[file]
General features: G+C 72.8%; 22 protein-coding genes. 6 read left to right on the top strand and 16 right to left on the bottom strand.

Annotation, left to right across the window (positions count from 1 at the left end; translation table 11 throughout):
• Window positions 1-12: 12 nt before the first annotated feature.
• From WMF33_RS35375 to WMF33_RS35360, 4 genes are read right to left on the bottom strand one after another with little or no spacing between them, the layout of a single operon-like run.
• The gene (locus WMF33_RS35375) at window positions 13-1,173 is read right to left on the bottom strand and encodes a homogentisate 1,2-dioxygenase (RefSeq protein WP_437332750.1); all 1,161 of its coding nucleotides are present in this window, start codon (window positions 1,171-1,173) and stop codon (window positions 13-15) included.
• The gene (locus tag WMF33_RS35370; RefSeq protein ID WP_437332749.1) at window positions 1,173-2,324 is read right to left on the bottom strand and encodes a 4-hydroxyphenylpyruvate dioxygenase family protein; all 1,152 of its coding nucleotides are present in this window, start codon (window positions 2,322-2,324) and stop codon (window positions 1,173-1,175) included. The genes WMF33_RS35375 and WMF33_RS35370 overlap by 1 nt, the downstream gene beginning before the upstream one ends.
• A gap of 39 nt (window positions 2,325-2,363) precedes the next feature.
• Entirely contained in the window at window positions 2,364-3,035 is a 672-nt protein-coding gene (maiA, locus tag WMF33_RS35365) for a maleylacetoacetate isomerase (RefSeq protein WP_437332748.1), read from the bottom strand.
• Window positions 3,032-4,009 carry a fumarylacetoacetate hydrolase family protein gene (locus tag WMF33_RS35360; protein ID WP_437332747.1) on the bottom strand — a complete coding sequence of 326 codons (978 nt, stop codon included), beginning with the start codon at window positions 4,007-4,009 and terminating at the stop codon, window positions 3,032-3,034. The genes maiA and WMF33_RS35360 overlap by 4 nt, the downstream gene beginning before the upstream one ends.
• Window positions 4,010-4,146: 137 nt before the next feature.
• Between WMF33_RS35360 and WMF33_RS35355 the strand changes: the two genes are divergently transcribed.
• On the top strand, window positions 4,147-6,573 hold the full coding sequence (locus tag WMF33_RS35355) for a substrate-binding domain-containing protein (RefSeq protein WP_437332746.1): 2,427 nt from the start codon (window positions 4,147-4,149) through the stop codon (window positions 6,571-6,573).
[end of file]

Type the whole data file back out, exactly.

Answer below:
General features: G+C 72.8%; 22 protein-coding genes. 6 read left to right on the top strand and 16 right to left on the bottom strand.

Annotation, left to right across the window (positions count from 1 at the left end; translation table 11 throughout):
• Window positions 1-12: 12 nt before the first annotated feature.
• From WMF33_RS35375 to WMF33_RS35360, 4 genes are read right to left on the bottom strand one after another with little or no spacing between them, the layout of a single operon-like run.
• The gene (locus WMF33_RS35375) at window positions 13-1,173 is read right to left on the bottom strand and encodes a homogentisate 1,2-dioxygenase (RefSeq protein WP_437332750.1); all 1,161 of its coding nucleotides are present in this window, start codon (window positions 1,171-1,173) and stop codon (window positions 13-15) included.
• The gene (locus tag WMF33_RS35370; RefSeq protein ID WP_437332749.1) at window positions 1,173-2,324 is read right to left on the bottom strand and encodes a 4-hydroxyphenylpyruvate dioxygenase family protein; all 1,152 of its coding nucleotides are present in this window, start codon (window positions 2,322-2,324) and stop codon (window positions 1,173-1,175) included. The genes WMF33_RS35375 and WMF33_RS35370 overlap by 1 nt, the downstream gene beginning before the upstream one ends.
• A gap of 39 nt (window positions 2,325-2,363) precedes the next feature.
• Entirely contained in the window at window positions 2,364-3,035 is a 672-nt protein-coding gene (maiA, locus tag WMF33_RS35365) for a maleylacetoacetate isomerase (RefSeq protein WP_437332748.1), read from the bottom strand.
• Window positions 3,032-4,009 carry a fumarylacetoacetate hydrolase family protein gene (locus tag WMF33_RS35360; protein ID WP_437332747.1) on the bottom strand — a complete coding sequence of 326 codons (978 nt, stop codon included), beginning with the start codon at window positions 4,007-4,009 and terminating at the stop codon, window positions 3,032-3,034. The genes maiA and WMF33_RS35360 overlap by 4 nt, the downstream gene beginning before the upstream one ends.
• Window positions 4,010-4,146: 137 nt before the next feature.
• Between WMF33_RS35360 and WMF33_RS35355 the strand changes: the two genes are divergently transcribed.
• On the top strand, window positions 4,147-6,573 hold the full coding sequence (locus tag WMF33_RS35355) for a substrate-binding domain-containing protein (RefSeq protein WP_437332746.1): 2,427 nt from the start codon (window positions 4,147-4,149) through the stop codon (window positions 6,571-6,573).